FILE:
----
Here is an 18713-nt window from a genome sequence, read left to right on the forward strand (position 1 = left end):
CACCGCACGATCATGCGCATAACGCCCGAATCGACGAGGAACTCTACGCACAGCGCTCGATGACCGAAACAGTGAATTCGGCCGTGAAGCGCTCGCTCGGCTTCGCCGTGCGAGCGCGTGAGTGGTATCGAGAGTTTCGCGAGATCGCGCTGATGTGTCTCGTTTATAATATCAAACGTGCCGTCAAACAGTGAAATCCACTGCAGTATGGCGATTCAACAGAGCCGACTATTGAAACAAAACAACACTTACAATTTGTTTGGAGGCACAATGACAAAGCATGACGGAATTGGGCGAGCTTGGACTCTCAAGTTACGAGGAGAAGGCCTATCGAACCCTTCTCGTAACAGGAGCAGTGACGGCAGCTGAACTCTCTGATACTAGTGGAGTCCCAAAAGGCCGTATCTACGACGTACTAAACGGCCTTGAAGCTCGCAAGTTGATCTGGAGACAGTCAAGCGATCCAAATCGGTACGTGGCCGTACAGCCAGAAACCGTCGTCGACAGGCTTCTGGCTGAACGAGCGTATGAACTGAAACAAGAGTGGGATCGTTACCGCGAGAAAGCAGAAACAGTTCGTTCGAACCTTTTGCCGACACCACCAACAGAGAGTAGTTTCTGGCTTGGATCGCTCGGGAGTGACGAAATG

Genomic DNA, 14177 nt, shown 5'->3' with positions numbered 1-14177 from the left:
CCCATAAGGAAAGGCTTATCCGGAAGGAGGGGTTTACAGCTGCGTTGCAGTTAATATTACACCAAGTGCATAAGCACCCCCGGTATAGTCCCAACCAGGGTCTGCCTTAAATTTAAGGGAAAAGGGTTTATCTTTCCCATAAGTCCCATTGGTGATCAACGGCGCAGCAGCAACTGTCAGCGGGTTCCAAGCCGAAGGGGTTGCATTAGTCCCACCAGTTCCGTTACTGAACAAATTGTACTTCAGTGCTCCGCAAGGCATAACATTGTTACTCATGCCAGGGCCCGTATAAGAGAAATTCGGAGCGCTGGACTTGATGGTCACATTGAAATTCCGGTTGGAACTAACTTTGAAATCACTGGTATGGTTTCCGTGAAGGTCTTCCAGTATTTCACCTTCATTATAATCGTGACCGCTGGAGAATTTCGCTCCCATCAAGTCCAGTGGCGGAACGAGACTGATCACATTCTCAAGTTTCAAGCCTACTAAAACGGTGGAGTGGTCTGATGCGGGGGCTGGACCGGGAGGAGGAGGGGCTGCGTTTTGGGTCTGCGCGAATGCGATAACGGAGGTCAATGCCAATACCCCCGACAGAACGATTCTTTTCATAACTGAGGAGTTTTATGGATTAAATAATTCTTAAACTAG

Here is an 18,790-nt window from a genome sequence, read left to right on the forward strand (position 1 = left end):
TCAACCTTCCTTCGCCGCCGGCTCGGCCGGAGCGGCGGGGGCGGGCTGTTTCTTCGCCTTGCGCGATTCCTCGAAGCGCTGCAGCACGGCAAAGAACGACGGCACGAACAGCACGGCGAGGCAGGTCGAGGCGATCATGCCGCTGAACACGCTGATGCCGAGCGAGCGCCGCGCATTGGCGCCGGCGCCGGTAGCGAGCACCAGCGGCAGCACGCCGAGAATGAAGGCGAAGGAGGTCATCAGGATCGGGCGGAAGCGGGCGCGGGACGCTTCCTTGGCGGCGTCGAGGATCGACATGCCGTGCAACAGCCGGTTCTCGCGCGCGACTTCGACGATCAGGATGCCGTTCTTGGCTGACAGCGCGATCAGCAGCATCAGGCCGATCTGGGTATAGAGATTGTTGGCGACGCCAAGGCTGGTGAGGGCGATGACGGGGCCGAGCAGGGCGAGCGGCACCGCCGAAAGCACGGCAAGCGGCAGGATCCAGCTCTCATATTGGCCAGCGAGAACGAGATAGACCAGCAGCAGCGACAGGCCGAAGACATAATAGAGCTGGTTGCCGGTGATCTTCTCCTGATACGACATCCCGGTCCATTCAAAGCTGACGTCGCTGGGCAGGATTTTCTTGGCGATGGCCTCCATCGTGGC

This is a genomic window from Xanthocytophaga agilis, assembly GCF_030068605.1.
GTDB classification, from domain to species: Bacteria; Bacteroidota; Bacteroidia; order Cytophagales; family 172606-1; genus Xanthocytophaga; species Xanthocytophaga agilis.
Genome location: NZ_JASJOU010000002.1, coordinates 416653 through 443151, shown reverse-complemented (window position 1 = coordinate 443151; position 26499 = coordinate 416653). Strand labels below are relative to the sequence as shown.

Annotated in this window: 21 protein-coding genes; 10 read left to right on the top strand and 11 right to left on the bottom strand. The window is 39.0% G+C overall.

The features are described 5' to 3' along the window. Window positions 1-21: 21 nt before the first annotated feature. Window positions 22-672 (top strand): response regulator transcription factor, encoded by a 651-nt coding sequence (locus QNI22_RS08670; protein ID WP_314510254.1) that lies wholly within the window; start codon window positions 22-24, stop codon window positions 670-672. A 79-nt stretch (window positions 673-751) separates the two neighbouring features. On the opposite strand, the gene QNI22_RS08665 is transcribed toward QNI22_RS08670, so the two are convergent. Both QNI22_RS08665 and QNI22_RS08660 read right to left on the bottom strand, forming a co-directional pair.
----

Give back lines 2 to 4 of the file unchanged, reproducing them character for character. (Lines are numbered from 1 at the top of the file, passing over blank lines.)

CACCGCACGATCATGCGCATAACGCCCGAATCGACGAGGAACTCTACGCACAGCGCTCGATGACCGAAACAGTGAATTCGGCCGTGAAGCGCTCGCTCGGCTTCGCCGTGCGAGCGCGTGAGTGGTATCGAGAGTTTCGCGAGATCGCGCTGATGTGTCTCGTTTATAATATCAAACGTGCCGTCAAACAGTGAAATCCACTGCAGTATGGCGATTCAACAGAGCCGACTATTGAAACAAAACAACACTTACAATTTGTTTGGAGGCACAATGACAAAGCATGACGGAATTGGGCGAGCTTGGACTCTCAAGTTACGAGGAGAAGGCCTATCGAACCCTTCTCGTAACAGGAGCAGTGACGGCAGCTGAACTCTCTGATACTAGTGGAGTCCCAAAAGGCCGTATCTACGACGTACTAAACGGCCTTGAAGCTCGCAAGTTGATCTGGAGACAGTCAAGCGATCCAAATCGGTACGTGGCCGTACAGCCAGAAACCGTCGTCGACAGGCTTCTGGCTGAACGAGCGTATGAACTGAAACAAGAGTGGGATCGTTACCGCGAGAAAGCAGAAACAGTTCGTTCGAACCTTTTGCCGACACCACCAACAGAGAGTAGTTTCTGGCTTGGATCGCTCGGGAGTGACGAAATG

Genomic DNA, 14177 nt, shown 5'->3' with positions numbered 1-14177 from the left:
CCCATAAGGAAAGGCTTATCCGGAAGGAGGGGTTTACAGCTGCGTTGCAGTTAATATTACACCAAGTGCATAAGCACCCCCGGTATAGTCCCAACCAGGGTCTGCCTTAAATTTAAGGGAAAAGGGTTTATCTTTCCCATAAGTCCCATTGGTGATCAACGGCGCAGCAGCAACTGTCAGCGGGTTCCAAGCCGAAGGGGTTGCATTAGTCCCACCAGTTCCGTTACTGAACAAATTGTACTTCAGTGCTCCGCAAGGCATAACATTGTTACTCATGCCAGGGCCCGTATAAGAGAAATTCGGAGCGCTGGACTTGATGGTCACATTGAAATTCCGGTTGGAACTAACTTTGAAATCACTGGTATGGTTTCCGTGAAGGTCTTCCAGTATTTCACCTTCATTATAATCGTGACCGCTGGAGAATTTCGCTCCCATCAAGTCCAGTGGCGGAACGAGACTGATCACATTCTCAAGTTTCAAGCCTACTAAAACGGTGGAGTGGTCTGATGCGGGGGCTGGACCGGGAGGAGGAGGGGCTGCGTTTTGGGTCTGCGCGAATGCGATAACGGAGGTCAATGCCAATACCCCCGACAGAACGATTCTTTTCATAACTGAGGAGTTTTATGGATTAAATAATTCTTAAACTAG